Through 2001 and 2002, Roy Romanow, former NDP Premier of Saskatchewan and head of the Commission on the Future of Health Care in Canada, met with experts, travelled overseas and to the United States, conducted public hearings in 18 Canadian cities and received thousands of responses to the questions posted on the commission’s Website, as he and his fellow citizens grappled with the future of medicare. As he noted: “In their discussions with me, Canadians have been clear that they still strongly support the core values on which our health care system is premised — equity, fairness and solidarity. These values are tied to their understanding of citizenship. Canadians consider equal and timely access to medically necessary health care services on the basis of need as a right of citizenship, not a privilege of status or wealth.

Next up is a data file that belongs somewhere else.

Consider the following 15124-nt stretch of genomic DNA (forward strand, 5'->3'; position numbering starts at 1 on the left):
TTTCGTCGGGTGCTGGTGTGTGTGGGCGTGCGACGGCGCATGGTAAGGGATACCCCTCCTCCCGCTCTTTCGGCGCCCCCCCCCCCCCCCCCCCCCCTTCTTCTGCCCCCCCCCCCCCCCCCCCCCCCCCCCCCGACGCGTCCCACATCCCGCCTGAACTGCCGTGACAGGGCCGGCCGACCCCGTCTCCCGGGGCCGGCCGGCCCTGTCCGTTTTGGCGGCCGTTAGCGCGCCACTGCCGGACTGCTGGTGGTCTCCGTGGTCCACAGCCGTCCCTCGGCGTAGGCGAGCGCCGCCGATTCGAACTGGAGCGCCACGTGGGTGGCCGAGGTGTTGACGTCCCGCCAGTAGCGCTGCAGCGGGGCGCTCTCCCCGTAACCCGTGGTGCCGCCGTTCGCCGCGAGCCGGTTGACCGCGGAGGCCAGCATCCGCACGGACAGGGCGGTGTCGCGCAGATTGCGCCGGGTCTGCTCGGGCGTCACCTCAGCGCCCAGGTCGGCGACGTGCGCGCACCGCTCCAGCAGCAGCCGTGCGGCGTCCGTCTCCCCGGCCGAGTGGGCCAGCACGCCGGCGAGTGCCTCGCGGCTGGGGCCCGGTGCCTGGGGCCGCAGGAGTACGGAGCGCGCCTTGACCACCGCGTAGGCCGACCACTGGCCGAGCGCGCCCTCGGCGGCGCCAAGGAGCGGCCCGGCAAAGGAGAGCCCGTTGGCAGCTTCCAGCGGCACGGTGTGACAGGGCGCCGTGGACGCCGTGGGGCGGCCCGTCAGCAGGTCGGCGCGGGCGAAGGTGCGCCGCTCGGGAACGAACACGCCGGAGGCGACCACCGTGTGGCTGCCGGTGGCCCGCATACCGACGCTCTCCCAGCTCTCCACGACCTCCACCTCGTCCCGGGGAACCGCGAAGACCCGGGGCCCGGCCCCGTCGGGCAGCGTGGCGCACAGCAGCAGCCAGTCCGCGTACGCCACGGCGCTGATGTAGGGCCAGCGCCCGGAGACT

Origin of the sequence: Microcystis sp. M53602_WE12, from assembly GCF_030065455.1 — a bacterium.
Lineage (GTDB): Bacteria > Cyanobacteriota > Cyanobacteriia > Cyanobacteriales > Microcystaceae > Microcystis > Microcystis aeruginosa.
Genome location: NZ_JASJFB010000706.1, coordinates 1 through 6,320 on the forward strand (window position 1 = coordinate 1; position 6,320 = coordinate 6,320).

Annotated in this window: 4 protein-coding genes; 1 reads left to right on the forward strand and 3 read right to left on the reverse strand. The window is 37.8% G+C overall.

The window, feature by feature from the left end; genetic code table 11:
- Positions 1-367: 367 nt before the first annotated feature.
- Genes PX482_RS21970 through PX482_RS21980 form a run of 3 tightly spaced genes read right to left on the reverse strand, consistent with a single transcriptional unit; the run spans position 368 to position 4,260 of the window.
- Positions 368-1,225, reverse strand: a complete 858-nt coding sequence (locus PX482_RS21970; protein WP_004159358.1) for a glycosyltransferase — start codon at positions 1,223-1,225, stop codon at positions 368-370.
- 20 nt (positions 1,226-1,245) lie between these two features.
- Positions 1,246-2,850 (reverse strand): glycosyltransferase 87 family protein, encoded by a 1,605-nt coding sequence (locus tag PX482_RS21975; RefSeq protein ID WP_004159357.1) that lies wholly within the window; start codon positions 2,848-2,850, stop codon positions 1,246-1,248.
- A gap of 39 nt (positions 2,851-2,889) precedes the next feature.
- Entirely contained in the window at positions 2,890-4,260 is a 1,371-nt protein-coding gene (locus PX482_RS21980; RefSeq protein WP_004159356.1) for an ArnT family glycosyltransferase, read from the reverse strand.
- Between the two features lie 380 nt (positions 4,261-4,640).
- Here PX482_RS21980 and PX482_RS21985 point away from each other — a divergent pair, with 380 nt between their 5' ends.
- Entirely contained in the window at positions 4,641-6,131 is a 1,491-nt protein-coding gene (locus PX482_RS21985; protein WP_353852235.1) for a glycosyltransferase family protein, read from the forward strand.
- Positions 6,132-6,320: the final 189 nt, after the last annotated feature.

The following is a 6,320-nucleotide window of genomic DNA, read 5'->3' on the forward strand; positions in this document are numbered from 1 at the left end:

Building on these values, Canadians have come to view their health care system as a national program, delivered locally but structured on intergovernmental collaboration and a mutual understanding of values. They want and expect their governments to work together to ensure that the policies and programs that define medicare remain true to those values” (Roy Romanow, Building on Values: Commission on the Future of Health Care in Canada — Final Report [Ottawa, 2002], p. xvi).The 47 detailed recommendations that he made prompted both approval and criticism, as governments and the public compared and contrasted his work with that of the Kirby committee.